May 10, 2009

Less De-Nuking, More Inflating

"Tehran has long complained of a US 'double standard' when it comes to WMDs in the Middle East" (see below).

Putting aside the fact that Iran, indeed rogue regimes and terrorist groups throughout the world, learned long ago to phrase their complaints to appeal to Western sensibilities and insecurities (e.g., the U.S. is attacking our religion, the U.S. is not an honest broker, the U.S. always sides with our enemies, etc.), we need to be less apologetic, and more vocal about what we stand for.

The U.S. does not attack religions. It attacks only those who kill and maim in the name of religion.

The U.S. is not an "honest broker", as the U.S. will (hopefully) always side with those who believe in life, liberty and the pursuit of happiness.

The U.S. will side with your enemy if your enemy is a democracy governed by the rule of law, and you are a repressive regime that governs by the sword and uses terrorism to achieve its goals.

And yes, if Israel threatens to blow a peaceful and democratic nation off the face of this earth, then chances are we' ll treat them as we treat you.

New York Post  |  May 10, 2009

De-Nuking An Ally

As Iran races to acquire nuclear weapons, Team Obama has latched onto a -- shall we say? -- interesting response: nudging Israel, America's most reliable Middle East ally, to give up its nukes.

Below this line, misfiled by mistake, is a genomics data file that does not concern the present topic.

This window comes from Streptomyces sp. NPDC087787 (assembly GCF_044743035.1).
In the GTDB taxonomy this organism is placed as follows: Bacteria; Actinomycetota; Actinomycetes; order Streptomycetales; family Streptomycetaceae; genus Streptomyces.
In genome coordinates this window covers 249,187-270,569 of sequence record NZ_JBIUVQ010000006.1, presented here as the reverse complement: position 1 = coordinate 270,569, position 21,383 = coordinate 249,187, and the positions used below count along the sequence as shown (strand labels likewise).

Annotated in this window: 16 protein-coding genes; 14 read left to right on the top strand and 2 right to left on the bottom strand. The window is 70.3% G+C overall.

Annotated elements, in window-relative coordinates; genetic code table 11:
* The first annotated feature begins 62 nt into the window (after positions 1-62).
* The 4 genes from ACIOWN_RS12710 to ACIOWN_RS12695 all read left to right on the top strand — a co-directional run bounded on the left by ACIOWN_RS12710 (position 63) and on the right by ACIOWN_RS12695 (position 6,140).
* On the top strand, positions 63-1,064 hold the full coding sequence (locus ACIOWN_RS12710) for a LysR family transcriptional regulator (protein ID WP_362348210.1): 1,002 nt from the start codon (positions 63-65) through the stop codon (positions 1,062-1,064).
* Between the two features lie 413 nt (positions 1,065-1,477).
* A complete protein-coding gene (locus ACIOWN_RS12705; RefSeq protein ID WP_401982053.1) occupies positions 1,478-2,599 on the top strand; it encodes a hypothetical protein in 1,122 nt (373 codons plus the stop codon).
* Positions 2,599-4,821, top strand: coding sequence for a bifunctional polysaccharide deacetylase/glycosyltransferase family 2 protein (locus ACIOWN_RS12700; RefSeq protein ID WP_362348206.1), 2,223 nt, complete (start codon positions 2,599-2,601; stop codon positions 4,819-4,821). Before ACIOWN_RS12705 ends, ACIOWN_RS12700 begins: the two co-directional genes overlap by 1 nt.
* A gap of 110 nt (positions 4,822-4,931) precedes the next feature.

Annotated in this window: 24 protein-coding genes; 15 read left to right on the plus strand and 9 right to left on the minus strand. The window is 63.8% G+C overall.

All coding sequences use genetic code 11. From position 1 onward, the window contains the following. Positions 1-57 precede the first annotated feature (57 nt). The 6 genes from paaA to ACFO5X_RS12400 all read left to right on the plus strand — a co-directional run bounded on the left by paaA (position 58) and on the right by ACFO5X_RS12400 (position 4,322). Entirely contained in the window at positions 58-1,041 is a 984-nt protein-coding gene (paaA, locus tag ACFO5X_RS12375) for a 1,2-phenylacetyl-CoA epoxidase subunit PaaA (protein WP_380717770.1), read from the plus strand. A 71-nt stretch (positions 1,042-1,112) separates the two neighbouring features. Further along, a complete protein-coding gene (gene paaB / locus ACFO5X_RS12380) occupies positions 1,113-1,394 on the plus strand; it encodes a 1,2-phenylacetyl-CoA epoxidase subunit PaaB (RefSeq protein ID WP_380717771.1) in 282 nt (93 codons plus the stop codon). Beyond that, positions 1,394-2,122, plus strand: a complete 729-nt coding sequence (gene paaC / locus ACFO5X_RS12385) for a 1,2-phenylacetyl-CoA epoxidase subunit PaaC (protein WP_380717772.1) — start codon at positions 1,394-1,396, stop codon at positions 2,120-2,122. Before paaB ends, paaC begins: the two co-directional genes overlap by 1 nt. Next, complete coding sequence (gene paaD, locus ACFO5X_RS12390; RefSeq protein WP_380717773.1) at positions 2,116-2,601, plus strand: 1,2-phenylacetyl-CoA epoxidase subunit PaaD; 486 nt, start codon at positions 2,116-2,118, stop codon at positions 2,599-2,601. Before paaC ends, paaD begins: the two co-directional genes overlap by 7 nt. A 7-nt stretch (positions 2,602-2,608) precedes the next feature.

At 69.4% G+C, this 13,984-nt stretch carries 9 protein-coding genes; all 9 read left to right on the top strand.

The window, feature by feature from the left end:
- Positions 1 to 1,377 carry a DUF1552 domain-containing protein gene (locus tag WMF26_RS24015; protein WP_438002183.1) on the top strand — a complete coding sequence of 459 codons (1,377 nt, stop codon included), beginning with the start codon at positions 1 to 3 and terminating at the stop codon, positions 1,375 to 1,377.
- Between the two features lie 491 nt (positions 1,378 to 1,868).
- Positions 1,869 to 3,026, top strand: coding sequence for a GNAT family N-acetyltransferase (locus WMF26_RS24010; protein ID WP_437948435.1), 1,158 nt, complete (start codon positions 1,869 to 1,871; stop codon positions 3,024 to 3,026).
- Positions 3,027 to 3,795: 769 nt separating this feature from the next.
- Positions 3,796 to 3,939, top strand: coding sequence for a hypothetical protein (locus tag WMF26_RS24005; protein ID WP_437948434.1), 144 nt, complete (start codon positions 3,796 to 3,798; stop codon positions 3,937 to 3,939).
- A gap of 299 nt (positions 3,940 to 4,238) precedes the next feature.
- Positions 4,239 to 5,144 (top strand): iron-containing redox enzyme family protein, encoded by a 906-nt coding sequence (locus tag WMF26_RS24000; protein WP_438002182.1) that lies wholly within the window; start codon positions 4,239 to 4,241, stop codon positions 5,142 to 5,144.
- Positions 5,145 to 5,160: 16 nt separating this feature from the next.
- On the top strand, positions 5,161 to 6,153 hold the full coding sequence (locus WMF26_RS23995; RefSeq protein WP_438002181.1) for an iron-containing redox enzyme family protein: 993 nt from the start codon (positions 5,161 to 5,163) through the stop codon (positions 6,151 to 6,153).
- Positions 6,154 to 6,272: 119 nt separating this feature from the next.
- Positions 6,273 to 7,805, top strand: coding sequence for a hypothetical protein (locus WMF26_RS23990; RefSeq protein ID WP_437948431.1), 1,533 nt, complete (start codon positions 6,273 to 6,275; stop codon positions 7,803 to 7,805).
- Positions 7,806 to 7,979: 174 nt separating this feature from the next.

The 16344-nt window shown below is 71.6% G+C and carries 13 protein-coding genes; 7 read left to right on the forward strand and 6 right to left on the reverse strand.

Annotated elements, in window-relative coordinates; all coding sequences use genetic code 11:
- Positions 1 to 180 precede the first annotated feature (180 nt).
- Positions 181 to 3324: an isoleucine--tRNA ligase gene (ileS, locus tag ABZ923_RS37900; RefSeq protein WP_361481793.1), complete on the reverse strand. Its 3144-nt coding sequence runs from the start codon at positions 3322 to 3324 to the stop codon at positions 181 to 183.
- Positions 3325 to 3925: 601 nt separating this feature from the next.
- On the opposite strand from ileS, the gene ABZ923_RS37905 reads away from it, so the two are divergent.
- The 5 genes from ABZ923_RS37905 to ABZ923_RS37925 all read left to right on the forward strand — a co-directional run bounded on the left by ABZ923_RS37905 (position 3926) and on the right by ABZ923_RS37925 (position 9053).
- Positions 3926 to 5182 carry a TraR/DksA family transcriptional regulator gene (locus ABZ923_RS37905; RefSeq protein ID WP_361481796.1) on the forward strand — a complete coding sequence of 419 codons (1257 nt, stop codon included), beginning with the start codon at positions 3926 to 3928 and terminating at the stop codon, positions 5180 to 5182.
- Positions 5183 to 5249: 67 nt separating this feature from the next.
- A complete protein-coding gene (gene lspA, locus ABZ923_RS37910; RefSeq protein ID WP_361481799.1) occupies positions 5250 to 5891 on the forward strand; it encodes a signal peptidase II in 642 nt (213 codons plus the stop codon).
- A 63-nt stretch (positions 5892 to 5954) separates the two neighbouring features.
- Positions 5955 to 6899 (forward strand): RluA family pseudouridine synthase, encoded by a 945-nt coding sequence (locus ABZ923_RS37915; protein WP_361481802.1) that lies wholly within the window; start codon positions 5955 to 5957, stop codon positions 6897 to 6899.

Interesting -- and extremely dangerous.

Speaking at a UN meeting Tuesday, Assistant Secretary of State Rose Gottemoeller called on the Jewish state, among other countries, to sign the Nuclear Non-Proliferation Treaty. She said this was "a fundamental objective of the United States."

Now, the NPT limits possession of nuclear weapons to the US, Russia, Britain, France and China. So pressing Israel to sign on is, in effect, pushing it to give up its nukes.

Which would be a big mistake -- for Israel, America and, indeed, much of the West. So big, in fact, that it's hard to imagine Jerusalem would ever agree to it -- though calling attention to Israel's nukes could well stir fresh anti-Israel animosity and, perhaps, even violence.

Israel, to be sure, has never officially acknowledged that it possesses nuclear arms. But it's an open secret that it maintains up to 200 nukes -- which it uses to deter large-scale attacks from its many lethal enemies in the region.

No US president, Republican or Democrat, has ever seriously pushed the Jewish state to give them up.

Again, forcing Israel to sign the NPT would require it not just to acknowledge its arsenal, but to scrap it -- even as Iran continues to move forward with its nuclear-weapons program.

Tehran has long complained of a US "double standard" when it comes to WMDs in the Middle East. Now, with Obama looking to engage Iran, Washington may be willing to push for a regional tradeoff: no weapons for either nation.

But here's the difference: Israel can be relied on never to use its arsenal for anything but deterrence or self-defense. But without nukes, Israel -- and the West -- will lose a key strategic deterrent.

Iran, by contrast, openly threatens Israel with destruction and sponsors global terror, including against US troops in Iraq.

Meanwhile, Iran is already an NPT signatory, not that it matters.

'Obama & Co. may be desperate for new diplomatic tools in the Middle East.

But pushing to strip Israel of its nuclear deterrent shouldn't be one of them.

Original article here.


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